It’s hard to say exactly what I’m looking for. A distinctive use of language ranks pretty high. Assured deployment of tone and voice – or voices (I’ve never believed all that rubbish about ‘finding your voice’). I like to see that the poet is experimenting, and by that I don’t mean ‘is writing experimental poetry’ in the generic sense, but is looking for ways of extending their range, testing the boundaries of what a poem might be, taking risks, even risks the poem does not quite pull off. I’d much rather read something that fails, that is deficient in some sense, than a poem that is so confident in its own voice that it forgets to listen.

Increasingly, too, I am attracted to poetry that, either individually or by accumulation in a collection, approaches an idea or a subject, that says something about the world outside and not just general musings of its author. A good example is Tim Cresswell’s book Soil, which manages to be both a miscellany in the grand tradition of the debut collection but also a pretty tightly honed investigation of geography and language.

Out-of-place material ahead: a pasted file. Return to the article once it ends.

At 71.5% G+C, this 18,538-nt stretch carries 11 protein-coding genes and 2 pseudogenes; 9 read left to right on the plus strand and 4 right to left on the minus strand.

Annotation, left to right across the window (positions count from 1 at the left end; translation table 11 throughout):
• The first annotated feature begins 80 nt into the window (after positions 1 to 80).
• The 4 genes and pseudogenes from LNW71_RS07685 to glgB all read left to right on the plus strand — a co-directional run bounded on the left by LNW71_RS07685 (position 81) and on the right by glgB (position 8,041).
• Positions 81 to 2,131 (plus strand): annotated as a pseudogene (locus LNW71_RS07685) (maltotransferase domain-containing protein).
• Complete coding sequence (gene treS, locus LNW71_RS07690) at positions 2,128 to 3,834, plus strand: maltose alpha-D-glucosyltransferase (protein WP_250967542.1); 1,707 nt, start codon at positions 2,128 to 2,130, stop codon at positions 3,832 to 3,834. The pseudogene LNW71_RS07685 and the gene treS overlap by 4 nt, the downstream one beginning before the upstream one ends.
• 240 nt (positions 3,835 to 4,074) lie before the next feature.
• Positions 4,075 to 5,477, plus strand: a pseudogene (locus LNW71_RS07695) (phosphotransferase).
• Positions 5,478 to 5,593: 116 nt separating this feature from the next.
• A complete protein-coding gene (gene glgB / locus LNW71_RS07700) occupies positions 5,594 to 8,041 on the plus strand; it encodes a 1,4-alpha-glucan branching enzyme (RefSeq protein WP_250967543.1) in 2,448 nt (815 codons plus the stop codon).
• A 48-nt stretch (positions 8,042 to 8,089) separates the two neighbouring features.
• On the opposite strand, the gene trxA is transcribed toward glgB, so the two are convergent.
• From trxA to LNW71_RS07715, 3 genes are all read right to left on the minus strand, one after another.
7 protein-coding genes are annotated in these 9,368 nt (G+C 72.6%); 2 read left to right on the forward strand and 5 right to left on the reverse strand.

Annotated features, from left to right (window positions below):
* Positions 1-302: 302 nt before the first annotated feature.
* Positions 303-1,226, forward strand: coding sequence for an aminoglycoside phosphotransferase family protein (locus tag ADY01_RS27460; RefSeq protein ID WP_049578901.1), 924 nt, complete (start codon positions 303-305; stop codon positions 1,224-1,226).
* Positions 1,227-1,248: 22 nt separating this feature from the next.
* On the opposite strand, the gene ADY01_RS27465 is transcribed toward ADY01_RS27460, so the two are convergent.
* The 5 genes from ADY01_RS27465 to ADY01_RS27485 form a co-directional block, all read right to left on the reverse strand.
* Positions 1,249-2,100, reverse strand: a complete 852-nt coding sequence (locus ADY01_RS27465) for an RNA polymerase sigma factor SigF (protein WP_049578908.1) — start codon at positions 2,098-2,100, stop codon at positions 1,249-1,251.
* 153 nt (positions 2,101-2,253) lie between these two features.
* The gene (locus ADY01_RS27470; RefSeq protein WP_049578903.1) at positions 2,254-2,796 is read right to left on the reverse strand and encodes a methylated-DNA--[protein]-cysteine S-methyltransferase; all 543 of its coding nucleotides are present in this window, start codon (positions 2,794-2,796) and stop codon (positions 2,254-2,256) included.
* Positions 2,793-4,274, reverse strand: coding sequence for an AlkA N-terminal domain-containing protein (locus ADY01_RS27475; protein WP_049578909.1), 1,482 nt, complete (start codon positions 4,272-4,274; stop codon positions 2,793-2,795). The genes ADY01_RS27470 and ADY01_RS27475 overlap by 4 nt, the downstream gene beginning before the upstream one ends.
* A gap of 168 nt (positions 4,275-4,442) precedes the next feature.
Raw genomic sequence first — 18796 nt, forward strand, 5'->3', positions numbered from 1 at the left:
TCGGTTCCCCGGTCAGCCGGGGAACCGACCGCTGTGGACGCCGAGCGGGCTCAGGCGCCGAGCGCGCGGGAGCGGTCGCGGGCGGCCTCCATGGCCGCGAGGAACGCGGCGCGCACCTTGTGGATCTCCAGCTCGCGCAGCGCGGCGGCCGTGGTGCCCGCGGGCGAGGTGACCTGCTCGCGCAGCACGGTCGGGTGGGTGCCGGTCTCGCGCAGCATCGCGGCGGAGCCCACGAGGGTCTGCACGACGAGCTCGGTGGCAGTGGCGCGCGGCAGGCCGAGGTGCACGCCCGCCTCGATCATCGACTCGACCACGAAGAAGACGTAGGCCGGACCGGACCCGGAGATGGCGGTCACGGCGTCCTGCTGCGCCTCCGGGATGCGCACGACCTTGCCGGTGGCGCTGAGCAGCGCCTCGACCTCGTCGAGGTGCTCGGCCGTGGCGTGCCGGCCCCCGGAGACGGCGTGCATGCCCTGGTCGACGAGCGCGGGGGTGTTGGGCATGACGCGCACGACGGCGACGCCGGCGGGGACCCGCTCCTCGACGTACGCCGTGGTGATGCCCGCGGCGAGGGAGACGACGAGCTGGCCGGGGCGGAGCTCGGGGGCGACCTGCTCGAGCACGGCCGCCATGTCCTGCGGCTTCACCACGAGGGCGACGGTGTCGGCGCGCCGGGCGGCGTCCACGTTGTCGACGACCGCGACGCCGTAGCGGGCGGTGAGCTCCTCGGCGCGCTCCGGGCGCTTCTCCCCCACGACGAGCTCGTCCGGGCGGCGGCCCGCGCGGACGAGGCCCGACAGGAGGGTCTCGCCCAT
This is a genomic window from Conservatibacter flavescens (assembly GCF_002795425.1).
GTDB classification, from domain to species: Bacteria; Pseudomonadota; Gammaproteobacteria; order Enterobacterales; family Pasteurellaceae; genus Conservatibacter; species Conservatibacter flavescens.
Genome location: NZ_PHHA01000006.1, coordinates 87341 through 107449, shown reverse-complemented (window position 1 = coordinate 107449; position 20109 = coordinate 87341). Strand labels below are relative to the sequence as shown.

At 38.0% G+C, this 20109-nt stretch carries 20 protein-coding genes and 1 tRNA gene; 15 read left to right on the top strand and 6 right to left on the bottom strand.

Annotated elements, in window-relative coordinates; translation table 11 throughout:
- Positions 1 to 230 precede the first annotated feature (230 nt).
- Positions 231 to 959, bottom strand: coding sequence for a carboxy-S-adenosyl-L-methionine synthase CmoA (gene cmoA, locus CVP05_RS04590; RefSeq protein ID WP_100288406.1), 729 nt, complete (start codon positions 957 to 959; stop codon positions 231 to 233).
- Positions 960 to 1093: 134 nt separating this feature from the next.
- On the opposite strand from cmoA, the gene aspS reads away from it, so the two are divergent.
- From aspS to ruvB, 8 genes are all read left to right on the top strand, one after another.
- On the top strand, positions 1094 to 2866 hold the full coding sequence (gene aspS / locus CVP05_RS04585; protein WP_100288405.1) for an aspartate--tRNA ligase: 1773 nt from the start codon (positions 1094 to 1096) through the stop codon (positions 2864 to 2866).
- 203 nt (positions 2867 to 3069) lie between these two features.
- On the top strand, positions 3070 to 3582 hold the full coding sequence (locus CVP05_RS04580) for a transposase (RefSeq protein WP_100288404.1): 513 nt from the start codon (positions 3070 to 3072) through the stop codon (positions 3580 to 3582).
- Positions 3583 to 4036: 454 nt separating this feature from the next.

Melissa Lee-Houghton’s latest collection is a Poetry Book Society recommendation – what does this mean to you as her editor and when is the book out?

I’m really delighted for Melissa – she’s a wonderful writer, really ambitious and risk-taking, and she sits slightly to the side (I think) of the main currents of contemporary British poetry. Her work draws on personal experience in a way that is both refreshing and uncompromisingly dark. Some of the best individual lines of poetry I’ve published are Melissa’s – she’s got an ear for the strange.

Digital image